Pornhub Launches Unlimited Free VPN

Pornhub Launches Unlimited Free VPN

VPNhub says it does not collect user data and offers a paid version to eliminate ads and bring faster browsing

Yes, that’s what you read: Pornhub, the adult entertainment site, has launched a free and unlimited VPN. Named VPNhub, it allows the user to browse anonymously and in encrypted form, without the operator being able to see or limit the content accessed.

VPNhub has a free mode, which has no franchise limit, but reduces browsing speed to some extent and shows ads. “With 90 million visits a day, most of which access from anywhere, it is especially important that we continue to ensure the privacy of our users,” explained Corey Price, Vice President of Pornhub, the motivation behind the launch of the Engadget.

The first thing I thought of when I read Unlimited Free VPN was to find out what data VPNhub collects (I imagine you do too). Pornhub is emphatic: “We never store, collect, sell or transmit your personal information to third parties”.

This is also highlighted by VPNhub’s privacy policy: “We do not track user activities outside of our apps, nor do we track users’ activities on the internet while they are connected to our VPN services.” They claim to only collect the Device Advertiser ID and use third parties like Analytics and Firebase to track and analyze your behavior within the app only.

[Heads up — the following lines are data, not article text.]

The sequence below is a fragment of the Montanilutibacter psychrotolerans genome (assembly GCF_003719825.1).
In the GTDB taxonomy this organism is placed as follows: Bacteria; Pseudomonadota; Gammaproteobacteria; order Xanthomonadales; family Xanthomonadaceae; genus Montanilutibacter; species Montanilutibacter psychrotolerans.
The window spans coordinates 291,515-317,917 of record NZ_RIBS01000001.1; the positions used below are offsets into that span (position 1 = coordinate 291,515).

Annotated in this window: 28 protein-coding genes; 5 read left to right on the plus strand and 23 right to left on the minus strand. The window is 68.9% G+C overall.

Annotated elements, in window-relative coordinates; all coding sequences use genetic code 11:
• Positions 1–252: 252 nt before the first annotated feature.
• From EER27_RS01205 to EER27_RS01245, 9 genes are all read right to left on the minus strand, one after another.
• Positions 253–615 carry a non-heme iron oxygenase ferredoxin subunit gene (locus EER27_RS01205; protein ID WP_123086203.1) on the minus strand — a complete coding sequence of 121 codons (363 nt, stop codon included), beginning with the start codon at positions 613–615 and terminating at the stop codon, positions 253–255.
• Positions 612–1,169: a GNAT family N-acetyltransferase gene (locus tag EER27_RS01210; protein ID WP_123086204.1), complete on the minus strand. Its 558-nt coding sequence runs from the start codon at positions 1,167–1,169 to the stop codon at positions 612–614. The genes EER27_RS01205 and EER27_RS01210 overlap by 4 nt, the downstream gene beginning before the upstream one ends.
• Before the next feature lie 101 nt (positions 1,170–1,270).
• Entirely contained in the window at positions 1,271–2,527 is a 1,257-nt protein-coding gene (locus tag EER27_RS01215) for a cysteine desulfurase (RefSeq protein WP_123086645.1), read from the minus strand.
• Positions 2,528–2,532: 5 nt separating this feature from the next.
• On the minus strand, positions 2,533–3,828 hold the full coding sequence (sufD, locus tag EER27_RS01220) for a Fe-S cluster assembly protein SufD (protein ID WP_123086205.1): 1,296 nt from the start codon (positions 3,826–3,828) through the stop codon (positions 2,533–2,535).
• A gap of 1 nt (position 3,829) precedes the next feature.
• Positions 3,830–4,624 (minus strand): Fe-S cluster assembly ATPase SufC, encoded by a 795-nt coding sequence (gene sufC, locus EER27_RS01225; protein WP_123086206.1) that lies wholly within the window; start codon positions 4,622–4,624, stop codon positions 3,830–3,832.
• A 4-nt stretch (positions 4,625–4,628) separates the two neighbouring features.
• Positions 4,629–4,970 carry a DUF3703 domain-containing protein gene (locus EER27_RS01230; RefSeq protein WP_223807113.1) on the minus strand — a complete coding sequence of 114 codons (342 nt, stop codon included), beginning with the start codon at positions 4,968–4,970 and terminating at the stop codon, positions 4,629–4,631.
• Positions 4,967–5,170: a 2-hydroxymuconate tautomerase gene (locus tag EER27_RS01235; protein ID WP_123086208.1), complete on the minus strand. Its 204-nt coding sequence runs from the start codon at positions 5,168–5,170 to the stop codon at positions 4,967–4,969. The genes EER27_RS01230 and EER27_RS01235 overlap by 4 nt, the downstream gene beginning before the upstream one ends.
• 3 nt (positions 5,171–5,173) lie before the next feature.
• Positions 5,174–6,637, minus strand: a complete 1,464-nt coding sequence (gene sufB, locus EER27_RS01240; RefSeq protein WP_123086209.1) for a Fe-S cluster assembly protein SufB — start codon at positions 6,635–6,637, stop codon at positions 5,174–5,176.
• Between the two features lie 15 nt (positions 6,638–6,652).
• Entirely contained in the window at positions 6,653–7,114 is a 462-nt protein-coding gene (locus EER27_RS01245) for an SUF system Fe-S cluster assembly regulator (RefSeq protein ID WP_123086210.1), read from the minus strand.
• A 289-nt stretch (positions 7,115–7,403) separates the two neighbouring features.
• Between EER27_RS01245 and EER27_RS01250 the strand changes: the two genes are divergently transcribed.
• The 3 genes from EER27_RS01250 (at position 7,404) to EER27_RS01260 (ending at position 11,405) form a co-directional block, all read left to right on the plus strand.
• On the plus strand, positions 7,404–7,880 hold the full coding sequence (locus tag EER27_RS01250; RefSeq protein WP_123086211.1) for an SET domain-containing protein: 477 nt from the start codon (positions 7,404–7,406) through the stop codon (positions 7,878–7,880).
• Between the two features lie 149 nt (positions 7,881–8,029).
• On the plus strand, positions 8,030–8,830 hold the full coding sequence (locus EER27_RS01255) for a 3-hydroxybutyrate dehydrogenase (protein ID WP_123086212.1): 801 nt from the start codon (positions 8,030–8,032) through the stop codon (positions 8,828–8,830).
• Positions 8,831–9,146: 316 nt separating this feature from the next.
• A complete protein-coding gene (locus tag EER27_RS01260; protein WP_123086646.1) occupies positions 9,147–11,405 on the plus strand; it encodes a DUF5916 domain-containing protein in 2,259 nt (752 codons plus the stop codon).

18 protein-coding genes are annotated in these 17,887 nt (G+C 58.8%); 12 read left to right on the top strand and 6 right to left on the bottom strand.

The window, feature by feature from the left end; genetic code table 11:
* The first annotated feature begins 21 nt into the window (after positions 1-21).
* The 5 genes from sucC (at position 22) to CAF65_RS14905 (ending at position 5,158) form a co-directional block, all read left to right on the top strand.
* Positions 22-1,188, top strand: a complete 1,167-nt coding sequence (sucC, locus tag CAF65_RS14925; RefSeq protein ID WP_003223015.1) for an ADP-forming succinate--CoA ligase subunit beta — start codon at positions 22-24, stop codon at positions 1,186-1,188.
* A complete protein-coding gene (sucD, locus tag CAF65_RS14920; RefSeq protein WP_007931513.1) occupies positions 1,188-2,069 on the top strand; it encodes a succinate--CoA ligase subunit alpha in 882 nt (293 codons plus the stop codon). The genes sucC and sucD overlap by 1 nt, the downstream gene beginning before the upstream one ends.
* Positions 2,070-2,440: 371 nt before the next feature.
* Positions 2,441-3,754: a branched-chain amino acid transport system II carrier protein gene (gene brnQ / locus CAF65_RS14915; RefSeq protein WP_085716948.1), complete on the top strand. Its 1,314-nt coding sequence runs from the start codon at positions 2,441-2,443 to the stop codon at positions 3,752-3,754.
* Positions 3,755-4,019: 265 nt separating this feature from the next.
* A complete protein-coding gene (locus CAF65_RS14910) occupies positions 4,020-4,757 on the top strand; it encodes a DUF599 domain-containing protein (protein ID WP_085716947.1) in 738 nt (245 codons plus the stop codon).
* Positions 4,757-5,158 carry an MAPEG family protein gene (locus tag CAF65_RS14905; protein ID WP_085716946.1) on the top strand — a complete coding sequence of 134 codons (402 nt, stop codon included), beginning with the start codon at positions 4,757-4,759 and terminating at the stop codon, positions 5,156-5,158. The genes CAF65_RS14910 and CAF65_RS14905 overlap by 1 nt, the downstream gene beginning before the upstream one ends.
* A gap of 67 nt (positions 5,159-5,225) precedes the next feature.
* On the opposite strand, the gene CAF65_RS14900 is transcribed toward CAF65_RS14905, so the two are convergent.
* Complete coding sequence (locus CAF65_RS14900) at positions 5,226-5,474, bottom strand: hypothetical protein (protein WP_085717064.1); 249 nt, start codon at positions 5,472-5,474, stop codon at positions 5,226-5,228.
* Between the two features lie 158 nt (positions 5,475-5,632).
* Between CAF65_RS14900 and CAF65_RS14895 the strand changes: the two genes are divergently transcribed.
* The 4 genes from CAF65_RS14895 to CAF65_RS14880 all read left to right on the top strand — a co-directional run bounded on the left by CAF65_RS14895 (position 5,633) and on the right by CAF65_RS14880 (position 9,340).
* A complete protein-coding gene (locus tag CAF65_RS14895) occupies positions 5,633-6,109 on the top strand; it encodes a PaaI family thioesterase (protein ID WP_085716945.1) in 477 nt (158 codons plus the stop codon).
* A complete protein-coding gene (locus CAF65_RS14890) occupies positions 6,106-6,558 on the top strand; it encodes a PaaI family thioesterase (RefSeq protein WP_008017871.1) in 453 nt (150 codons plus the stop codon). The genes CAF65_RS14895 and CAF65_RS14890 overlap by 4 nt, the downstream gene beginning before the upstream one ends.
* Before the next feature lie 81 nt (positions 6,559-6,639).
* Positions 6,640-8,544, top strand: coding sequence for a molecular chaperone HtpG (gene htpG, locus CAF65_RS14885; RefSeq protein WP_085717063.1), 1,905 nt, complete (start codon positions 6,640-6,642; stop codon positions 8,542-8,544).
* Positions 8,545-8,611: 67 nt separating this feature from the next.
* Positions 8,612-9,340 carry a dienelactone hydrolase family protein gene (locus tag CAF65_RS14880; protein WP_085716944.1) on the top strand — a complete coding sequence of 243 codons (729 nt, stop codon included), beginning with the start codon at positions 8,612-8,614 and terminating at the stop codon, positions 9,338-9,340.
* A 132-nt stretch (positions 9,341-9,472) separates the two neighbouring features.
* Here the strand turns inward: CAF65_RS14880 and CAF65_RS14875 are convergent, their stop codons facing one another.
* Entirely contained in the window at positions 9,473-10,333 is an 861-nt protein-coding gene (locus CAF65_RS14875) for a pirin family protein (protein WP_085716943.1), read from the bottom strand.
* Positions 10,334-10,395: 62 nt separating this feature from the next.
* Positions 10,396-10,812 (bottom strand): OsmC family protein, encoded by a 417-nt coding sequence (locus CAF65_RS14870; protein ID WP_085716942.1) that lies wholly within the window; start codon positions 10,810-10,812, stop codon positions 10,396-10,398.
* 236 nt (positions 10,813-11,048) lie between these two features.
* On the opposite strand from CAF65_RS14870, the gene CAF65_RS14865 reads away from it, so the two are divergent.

How does the service make money then? With VPNhub Premium, which eliminates ads, offers greater browsing speed, allows you to select any of 15 countries (with a thousand different servers), and enables access from applications for Mac or Windows; the free version only works on Android or iPhone. VPNhub Premium costs BRL 179.90 per year or BRL 45.90 per month.

As  Engadget points out, Mindgeek, which owns Pornhub, doesn’t have a good reputation for security. Last year, it was discovered that Pornhub had unwittingly hosted malicious ads for over a year. In 2016, the Brazzers forum, another porn site by Mindgeek, was attacked and usernames, emails, and passwords were leaked onto the internet. In 2012, it was YouPorn’s turn, which had 1.1 million accounts exposed.

Opera had also released a free unlimited VPN ( which made you the product ), but it was discontinued at the end of April for no apparent reason. A free alternative could be ProtonVPN, released by the creators of ProtonMail, which is only speed-limited and appears to be secure.

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